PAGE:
Colour is said to have three dimensions; hue, value and intensity.
Hue refers to the basic name of the colour (red, orange, yellow etc)
Value, brightness or luminosity is the lightness or darkness of the colour. This corresponds to the scale of greys between black and white.
Intensity or chroma refers to the purity, brilliance or saturation of the colour.
Colour intensity is reduced by adding white or the complimentary colour.
Tint refers to a lighter than normal value of a colour (pink, baby blue, aqua etc)
Shade refers to a darker than normal value of a colour (deep purple, forest green etc)
Tones are colours modified by white or their complimentary colours.
When a beam of light passes through a prism it is diffracted or spread out into the spectrum which we see as the colours of the rainbow.
In the 15th century, Leonardo da Vinci identified four primary colours: red, yellow, green and blue which are the colours we see most easily in the rainbow. These colours are sometimes referred to as psychological primaries because their significance is based on how colour is perceived rather than on the physical characteristics of light.
These are also the colours traditionally used in school houses or teams.
In 1666, Sir Isaac Newton named seven spectral zones: red, orange, yellow, green, blue, indigo and purple each of which have a different, measurable wavelength. The longest wavelength of visible light is red and the shortest is blue. Newton’s colour divisions are scientifically based and are still taught today sometimes by using the mnemonic, “Richard of York gave battle in vain”.
[Newton also connected the different colours or wavelengths to the seven musical notes of the diatonic scale (C – red; D – orange; E - yellow and so on) and with the seven “heavenly spheres”, the planets of our solar system plus the sun and the moon but excluding Earth.]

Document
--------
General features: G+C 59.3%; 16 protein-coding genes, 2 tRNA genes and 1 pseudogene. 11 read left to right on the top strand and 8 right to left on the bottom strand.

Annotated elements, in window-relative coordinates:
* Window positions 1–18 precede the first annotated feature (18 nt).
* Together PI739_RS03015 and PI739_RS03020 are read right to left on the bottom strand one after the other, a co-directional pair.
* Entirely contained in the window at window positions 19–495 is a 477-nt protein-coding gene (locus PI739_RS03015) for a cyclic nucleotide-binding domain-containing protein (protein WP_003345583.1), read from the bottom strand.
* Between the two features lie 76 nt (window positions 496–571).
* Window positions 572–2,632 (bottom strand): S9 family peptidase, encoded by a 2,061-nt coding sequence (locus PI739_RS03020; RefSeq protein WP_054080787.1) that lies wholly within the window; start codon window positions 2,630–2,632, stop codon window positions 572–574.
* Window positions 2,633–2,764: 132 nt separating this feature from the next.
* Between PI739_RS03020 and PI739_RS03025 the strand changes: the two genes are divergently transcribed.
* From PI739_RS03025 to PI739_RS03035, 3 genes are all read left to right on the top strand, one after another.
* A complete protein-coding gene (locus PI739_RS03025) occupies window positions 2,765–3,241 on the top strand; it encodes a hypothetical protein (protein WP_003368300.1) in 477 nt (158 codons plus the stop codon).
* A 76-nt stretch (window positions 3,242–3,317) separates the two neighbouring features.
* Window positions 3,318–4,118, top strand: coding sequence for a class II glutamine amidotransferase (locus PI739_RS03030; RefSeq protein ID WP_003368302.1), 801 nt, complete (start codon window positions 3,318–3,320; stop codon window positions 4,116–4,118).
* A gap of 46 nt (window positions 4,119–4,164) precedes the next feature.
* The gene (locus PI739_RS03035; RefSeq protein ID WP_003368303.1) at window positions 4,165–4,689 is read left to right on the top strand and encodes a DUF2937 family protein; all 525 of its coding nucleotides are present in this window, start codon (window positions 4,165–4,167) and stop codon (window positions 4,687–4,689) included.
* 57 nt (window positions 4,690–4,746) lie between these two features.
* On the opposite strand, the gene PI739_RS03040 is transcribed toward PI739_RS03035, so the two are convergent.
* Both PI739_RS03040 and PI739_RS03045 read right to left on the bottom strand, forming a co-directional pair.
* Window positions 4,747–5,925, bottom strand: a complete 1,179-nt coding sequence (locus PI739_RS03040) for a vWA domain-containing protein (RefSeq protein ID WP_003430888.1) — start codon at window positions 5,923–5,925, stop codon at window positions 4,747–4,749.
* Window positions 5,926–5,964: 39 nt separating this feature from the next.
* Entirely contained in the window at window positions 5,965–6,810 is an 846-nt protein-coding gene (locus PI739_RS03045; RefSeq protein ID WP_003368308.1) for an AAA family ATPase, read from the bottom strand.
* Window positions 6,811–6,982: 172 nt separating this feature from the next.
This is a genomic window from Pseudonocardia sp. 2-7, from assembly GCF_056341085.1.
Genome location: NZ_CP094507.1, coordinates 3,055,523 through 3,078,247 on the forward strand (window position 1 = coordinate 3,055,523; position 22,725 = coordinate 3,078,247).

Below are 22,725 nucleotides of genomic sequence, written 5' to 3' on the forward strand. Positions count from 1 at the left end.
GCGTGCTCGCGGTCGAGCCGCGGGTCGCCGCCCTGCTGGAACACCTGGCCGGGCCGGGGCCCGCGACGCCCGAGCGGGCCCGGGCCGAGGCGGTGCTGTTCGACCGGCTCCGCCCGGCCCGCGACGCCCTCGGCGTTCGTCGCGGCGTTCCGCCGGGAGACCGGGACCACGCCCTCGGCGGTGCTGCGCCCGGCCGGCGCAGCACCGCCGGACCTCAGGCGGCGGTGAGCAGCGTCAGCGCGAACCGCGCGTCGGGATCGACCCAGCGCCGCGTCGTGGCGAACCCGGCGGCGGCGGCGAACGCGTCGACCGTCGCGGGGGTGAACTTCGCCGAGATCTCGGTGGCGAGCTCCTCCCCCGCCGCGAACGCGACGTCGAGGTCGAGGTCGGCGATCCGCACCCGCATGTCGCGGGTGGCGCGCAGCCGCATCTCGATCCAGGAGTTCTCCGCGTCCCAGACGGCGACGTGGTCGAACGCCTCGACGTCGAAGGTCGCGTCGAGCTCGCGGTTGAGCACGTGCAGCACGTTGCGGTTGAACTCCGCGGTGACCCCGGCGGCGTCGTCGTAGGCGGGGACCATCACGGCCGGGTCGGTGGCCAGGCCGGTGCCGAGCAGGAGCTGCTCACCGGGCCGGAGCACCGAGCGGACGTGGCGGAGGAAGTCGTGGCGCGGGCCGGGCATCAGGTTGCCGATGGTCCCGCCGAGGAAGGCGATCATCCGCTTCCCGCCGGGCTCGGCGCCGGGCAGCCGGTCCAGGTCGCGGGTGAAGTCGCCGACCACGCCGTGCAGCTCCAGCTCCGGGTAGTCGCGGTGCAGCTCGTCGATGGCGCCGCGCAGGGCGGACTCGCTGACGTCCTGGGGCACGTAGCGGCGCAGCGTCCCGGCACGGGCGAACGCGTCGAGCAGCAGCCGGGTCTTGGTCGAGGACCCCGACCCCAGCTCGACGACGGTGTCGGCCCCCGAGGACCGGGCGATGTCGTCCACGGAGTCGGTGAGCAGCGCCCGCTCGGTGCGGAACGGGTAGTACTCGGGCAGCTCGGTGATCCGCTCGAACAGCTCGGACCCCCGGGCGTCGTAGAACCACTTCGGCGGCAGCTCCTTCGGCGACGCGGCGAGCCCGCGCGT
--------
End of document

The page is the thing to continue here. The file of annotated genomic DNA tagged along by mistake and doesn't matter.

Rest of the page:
Although the colours of the spectrum are all part of natural sunlight, the relative proportions of the colours are variable. Standard white light only exists at midday: this is when the colours are seen at their truest and the shadows are black. In the early morning and late afternoon when the sun is low, blue frequencies are filtered out by the air and the light is more red and yellow - warm and glowing and the shadows are blue. At dawn or dusk, colours are more muted and seem nearer to shades of grey and objects don’t cast shadows. Moonlight, reflected sunlight, gives an other-worldly feel to colours which is heightened by the shadows it produces.
The Colour Wheel
We are taught the three primary colours; red, yellow and blue are used as starting points when making a colour wheel. These three colours are generally the colours identified by da Vinci but ignoring the green. A more accurate colour wheel can be made by using magenta, yellow and cyan, the colours used in printing.
Colour accuracy is achieved by careful observation. Only by observing and getting to know a subject visually, can we start to depict it or intentionally distort it.